Development of cross-linking strategies for DNA G-quadruplexes : a thesis presented in partial fulfilment of the requirements for the degree of Master of Science in Chemistry at Massey University, Manawatu, New Zealand
Chemically modified DNA structures are an important development in the study of DNA properties. They allow the manipulation of biophysical properties of DNA complexes, which can give unique perspectives on the behaviours of DNA and molecules, such as enzymes, which interact with DNA. The use of chemical modification to study G-quadruplex structures has been limited, but has shown potential as a method of controlling their topology and behaviour. We plan to achieve this by functionalising positions within quadruplex forming sequences and using this to create linkages between strands. We predict this will improve the stability of the secondary structure and improve kon, the association rate, of the complex. We discuss several general approaches to G-quadruplex modification, and further discuss specific strategies for carrying out these modifications.
One general method for modifying DNA is directly modifying the nucleotides that make up the sequence. G-quadruplexes are primarily composed of guanosine, modification of which is primarily possible at two positions, 2 and 8, due to the hydrogen bond arrangement within the structure. We target the 2- and 8- position of modified guanosine molecules with amine substitutions and Sonogashira coupling processes, respectively. We report the synthesis of sequences containing thiol functionalised nucleotides, and an initial assessment of their biophysical properties.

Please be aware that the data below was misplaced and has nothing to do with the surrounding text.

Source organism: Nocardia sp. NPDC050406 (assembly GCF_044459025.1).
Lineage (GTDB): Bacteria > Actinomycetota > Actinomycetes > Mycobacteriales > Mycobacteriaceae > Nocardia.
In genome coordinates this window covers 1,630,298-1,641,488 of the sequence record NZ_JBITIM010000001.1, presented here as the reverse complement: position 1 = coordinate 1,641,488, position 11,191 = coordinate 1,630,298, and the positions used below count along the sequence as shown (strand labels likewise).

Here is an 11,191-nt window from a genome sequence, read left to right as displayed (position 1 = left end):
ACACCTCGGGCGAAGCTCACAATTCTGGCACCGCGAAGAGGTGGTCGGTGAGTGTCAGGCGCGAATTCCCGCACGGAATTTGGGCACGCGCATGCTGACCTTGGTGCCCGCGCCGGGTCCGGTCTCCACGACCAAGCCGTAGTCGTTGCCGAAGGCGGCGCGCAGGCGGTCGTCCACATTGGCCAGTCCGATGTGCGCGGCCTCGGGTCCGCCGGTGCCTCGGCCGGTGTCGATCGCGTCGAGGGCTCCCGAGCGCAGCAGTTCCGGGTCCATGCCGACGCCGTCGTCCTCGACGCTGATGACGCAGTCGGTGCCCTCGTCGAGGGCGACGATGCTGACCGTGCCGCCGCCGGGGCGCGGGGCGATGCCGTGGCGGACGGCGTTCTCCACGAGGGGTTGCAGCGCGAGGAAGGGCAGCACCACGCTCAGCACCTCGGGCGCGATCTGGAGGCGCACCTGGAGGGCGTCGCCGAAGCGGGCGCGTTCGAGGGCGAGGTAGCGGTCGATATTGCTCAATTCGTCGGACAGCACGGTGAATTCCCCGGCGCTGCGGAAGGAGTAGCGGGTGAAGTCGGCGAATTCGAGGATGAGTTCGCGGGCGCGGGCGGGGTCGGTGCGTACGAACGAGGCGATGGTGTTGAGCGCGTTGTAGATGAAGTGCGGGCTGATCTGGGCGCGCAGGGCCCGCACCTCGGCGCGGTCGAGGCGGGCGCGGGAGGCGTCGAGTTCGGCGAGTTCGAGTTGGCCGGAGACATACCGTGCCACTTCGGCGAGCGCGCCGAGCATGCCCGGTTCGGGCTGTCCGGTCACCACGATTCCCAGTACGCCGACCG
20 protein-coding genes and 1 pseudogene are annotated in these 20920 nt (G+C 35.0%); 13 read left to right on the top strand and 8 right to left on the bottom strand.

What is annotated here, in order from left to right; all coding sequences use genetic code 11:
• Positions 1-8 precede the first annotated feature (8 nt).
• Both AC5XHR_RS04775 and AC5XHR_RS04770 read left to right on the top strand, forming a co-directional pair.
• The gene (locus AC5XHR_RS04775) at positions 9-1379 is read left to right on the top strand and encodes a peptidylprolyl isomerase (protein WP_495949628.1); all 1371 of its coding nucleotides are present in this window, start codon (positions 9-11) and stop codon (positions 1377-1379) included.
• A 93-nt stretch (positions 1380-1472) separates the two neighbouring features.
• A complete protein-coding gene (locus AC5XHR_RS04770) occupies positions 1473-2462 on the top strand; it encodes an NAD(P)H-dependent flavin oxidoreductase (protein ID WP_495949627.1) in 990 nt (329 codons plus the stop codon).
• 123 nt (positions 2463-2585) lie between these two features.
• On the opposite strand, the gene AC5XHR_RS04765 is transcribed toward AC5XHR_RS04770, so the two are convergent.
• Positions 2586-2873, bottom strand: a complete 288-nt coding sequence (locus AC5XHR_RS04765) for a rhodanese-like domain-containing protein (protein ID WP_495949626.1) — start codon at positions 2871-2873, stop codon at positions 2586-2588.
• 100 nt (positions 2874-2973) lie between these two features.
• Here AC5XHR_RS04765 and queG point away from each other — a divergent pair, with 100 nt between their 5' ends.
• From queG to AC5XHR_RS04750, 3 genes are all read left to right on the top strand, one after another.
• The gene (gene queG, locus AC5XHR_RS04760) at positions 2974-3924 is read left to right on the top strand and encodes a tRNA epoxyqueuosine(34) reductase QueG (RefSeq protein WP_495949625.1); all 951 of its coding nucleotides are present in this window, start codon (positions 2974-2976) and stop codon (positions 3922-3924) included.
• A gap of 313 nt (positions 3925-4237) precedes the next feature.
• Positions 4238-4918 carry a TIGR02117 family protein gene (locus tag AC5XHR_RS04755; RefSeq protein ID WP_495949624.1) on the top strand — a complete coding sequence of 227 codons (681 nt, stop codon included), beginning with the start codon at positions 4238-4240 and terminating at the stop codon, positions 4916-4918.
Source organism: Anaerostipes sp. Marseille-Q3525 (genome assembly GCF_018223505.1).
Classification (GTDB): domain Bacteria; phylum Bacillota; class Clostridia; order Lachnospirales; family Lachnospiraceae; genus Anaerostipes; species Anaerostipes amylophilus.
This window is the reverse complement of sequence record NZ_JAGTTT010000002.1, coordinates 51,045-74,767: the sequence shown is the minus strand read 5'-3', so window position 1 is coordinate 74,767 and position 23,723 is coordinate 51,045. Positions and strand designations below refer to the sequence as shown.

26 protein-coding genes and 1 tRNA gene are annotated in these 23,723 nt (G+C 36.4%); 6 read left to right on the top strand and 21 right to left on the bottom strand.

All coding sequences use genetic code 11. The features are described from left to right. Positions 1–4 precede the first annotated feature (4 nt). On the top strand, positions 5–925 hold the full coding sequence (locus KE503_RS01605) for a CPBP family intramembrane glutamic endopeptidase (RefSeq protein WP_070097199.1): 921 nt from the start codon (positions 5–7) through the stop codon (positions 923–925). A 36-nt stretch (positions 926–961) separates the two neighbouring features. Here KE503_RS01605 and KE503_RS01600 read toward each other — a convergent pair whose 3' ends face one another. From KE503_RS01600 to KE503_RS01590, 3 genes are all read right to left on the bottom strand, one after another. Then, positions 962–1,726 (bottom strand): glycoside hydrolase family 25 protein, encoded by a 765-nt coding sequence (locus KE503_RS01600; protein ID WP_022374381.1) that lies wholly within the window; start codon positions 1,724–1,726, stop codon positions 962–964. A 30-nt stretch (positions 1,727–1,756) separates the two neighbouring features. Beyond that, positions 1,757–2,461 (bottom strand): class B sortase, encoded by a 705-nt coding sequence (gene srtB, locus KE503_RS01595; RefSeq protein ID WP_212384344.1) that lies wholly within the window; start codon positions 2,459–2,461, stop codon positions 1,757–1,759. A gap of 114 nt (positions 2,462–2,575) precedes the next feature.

The second general method for modifying DNA is incorporating unique, non-native nucleotides with specific functionalities. This has previously been accomplished by incorporating ligands directly into sequences, which were used to form G-quadruplexes with transition metal ions such as copper(II), nickel(II) and cobalt(II). We aim to synthesise sequences containing a modified sugar and incorporate pyridine instead of a nucleobase. We hope this will provide quadruplexes which more closely mimic the structure of native complexes, improving the previously observed properties of modified G-quadruplexes formed in the presence of transition metal ions. We present the synthesis and biophysical properties of a unique quadruplex forming sequence containing a 4-pyridine ligand and pyrrolidine sugar. The thermal stability and kinetic properties of these modified structures are examined using circular dichroism spectroscopy, demonstrating the change in properties relative to native G4 DNA.